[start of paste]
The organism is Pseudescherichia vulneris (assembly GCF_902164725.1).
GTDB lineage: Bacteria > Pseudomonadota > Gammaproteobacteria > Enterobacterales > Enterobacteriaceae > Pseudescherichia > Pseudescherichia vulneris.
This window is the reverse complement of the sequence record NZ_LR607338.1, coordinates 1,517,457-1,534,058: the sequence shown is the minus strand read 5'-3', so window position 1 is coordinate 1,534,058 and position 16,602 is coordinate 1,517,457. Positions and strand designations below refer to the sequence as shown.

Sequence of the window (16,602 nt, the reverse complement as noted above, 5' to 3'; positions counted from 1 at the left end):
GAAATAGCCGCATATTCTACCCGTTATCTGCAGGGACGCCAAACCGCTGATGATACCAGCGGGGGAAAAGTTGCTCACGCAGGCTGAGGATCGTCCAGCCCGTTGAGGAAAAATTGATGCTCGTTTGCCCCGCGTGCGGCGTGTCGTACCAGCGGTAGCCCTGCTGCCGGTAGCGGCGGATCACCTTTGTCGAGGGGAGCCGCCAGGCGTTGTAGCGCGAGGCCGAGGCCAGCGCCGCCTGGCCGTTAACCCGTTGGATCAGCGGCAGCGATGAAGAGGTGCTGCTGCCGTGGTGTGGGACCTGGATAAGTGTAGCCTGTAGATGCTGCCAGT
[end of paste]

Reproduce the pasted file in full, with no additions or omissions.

The organism is Pseudescherichia vulneris (assembly GCF_902164725.1).
GTDB lineage: Bacteria > Pseudomonadota > Gammaproteobacteria > Enterobacterales > Enterobacteriaceae > Pseudescherichia > Pseudescherichia vulneris.
This window is the reverse complement of the sequence record NZ_LR607338.1, coordinates 1,517,457-1,534,058: the sequence shown is the minus strand read 5'-3', so window position 1 is coordinate 1,534,058 and position 16,602 is coordinate 1,517,457. Positions and strand designations below refer to the sequence as shown.

Sequence of the window (16,602 nt, the reverse complement as noted above, 5' to 3'; positions counted from 1 at the left end):
GAAATAGCCGCATATTCTACCCGTTATCTGCAGGGACGCCAAACCGCTGATGATACCAGCGGGGGAAAAGTTGCTCACGCAGGCTGAGGATCGTCCAGCCCGTTGAGGAAAAATTGATGCTCGTTTGCCCCGCGTGCGGCGTGTCGTACCAGCGGTAGCCCTGCTGCCGGTAGCGGCGGATCACCTTTGTCGAGGGGAGCCGCCAGGCGTTGTAGCGCGAGGCCGAGGCCAGCGCCGCCTGGCCGTTAACCCGTTGGATCAGCGGCAGCGATGAAGAGGTGCTGCTGCCGTGGTGTGGGACCTGGATAAGTGTAGCCTGTAGATGCTGCCAGT